[ en-kleyv, ahn- ]
/ ˈɛn kleɪv, ˈɑn- /


a country, or especially, an outlying portion of a country, entirely or mostly surrounded by the territory of another country.
any small, distinct area or group enclosed or isolated within a larger one: a Chinese-speaking enclave in London.

verb (used with object), en·claved, en·clav·ing.

to isolate or enclose (especially territory) within a foreign or uncongenial environment; make an enclave of: The desert enclaved the little settlement.

Nearby words

  1. encke,
  2. encke's comet,
  3. encke's division,
  4. encl.,
  5. enclasp,
  6. enclitic,
  7. enclose,
  8. enclosed,
  9. enclosed order,
  10. enclosure

Origin of enclave

1865–70; < French, Middle French, noun derivative of enclaver < Vulgar Latin *inclāvāre to lock in, equivalent to Latin in- in-2 + clāv(is) key + -āre infinitive suffix

Dictionary.com Unabridged Based on the Random House Unabridged Dictionary, © Random House, Inc. 2019

Examples from the Web for enclave

British Dictionary definitions for enclave


/ (ˈɛnkleɪv) /


a part of a country entirely surrounded by foreign territory: viewed from the position of the surrounding territoriesCompare exclave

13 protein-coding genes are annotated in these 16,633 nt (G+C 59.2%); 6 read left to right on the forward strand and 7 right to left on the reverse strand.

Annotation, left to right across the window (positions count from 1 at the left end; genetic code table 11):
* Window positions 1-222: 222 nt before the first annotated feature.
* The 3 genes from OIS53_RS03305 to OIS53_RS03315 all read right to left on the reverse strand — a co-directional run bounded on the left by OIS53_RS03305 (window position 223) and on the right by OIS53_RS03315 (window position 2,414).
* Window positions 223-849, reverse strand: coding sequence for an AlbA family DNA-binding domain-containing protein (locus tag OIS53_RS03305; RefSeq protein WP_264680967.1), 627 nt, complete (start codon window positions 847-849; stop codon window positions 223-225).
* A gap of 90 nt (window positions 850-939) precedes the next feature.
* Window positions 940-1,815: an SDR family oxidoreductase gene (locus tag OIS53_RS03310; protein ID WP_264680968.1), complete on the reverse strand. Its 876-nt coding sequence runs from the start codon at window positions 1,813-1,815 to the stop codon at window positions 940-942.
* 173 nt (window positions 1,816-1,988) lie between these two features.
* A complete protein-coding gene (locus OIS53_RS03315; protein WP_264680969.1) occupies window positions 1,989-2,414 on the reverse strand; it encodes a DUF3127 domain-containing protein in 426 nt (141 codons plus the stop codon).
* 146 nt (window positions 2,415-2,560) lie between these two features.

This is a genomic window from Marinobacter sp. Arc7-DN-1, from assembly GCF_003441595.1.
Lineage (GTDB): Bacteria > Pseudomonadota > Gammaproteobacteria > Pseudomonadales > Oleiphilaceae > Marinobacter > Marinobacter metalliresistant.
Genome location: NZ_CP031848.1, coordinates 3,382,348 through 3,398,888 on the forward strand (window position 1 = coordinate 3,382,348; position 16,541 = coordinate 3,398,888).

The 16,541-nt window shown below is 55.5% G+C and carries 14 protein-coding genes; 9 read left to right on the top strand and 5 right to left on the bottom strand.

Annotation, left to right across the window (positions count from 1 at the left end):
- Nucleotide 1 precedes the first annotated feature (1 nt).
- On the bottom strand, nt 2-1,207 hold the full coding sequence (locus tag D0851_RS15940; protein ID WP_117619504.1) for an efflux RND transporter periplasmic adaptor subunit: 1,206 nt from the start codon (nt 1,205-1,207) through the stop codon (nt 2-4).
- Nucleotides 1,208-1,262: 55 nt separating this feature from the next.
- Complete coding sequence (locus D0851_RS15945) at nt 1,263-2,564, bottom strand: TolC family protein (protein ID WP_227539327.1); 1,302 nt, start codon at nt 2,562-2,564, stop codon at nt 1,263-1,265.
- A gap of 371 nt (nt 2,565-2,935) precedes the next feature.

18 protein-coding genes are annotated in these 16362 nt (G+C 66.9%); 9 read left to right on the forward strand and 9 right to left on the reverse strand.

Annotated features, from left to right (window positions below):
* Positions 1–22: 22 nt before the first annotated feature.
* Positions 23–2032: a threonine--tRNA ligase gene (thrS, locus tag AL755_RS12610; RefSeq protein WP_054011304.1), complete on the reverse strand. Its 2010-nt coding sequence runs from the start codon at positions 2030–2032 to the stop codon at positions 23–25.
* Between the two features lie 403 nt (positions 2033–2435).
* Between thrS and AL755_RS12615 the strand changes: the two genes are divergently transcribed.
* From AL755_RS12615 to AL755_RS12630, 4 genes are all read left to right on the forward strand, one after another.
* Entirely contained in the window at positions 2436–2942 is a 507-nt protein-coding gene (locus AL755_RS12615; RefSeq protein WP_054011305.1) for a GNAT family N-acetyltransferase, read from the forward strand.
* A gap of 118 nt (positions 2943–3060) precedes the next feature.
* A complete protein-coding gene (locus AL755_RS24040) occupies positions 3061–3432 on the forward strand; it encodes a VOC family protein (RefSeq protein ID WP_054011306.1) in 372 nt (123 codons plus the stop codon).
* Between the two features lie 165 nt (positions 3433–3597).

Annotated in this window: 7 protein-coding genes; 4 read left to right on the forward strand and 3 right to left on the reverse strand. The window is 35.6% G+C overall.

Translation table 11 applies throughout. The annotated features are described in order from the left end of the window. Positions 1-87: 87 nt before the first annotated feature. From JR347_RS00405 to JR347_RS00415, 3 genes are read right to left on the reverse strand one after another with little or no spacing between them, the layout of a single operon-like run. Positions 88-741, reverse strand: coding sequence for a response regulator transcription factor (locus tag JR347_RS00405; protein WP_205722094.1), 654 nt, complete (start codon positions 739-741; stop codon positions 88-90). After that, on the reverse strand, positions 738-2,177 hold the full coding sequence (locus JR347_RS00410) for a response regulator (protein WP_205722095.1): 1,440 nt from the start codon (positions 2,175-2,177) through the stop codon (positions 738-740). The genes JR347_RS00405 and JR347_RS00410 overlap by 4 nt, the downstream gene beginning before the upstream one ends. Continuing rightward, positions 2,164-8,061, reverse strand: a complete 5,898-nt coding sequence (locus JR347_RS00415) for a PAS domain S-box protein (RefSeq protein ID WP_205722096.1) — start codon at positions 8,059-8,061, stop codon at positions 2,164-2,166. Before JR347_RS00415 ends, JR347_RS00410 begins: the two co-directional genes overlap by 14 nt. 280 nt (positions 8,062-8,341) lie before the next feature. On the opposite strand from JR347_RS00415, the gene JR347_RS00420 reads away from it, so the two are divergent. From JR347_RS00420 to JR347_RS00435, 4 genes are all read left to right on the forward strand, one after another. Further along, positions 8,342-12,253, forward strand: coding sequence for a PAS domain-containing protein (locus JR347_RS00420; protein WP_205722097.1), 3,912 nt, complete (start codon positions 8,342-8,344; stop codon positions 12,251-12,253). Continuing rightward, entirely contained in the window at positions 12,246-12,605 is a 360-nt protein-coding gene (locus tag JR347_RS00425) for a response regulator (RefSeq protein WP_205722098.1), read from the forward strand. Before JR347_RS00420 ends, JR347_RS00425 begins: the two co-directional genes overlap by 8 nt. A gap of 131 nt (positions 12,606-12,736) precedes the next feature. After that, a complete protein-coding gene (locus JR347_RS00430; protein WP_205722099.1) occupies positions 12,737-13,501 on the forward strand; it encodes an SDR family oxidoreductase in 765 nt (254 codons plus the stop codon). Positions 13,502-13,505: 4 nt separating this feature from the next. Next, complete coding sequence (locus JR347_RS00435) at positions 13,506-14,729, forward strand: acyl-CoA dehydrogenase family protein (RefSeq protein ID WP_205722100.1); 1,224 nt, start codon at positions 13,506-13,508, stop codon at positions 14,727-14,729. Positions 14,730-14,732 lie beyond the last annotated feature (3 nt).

Word Origin for enclave

C19: from French, from Old French enclaver to enclose, from Vulgar Latin inclāvāre (unattested) to lock up, from Latin in- ² + clavis key

Collins English Dictionary - Complete & Unabridged 2012 Digital Edition © William Collins Sons & Co. Ltd. 1979, 1986 © HarperCollins Publishers 1998, 2000, 2003, 2005, 2006, 2007, 2009, 2012

Word Origin and History for enclave



1868, from French enclave, from Old French enclaver "enclose, comprise, include" (13c.), from Late Latin inclavare "shut in, lock up," from Latin in- "in" (see in- (2)) + clavis "key" (see slot (n.2)). Enclaved "surrounded by land owned by another" is attested in English from mid-15c., from Middle French enclaver.

Online Etymology Dictionary, © 2010 Douglas Harper

Medicine definitions for enclave


[ ĕnklāv′, ŏn- ]


A detached mass of tissue enclosed in tissue of another kind.

The American Heritage® Stedman's Medical Dictionary Copyright © 2002, 2001, 1995 by Houghton Mifflin Company. Published by Houghton Mifflin Company.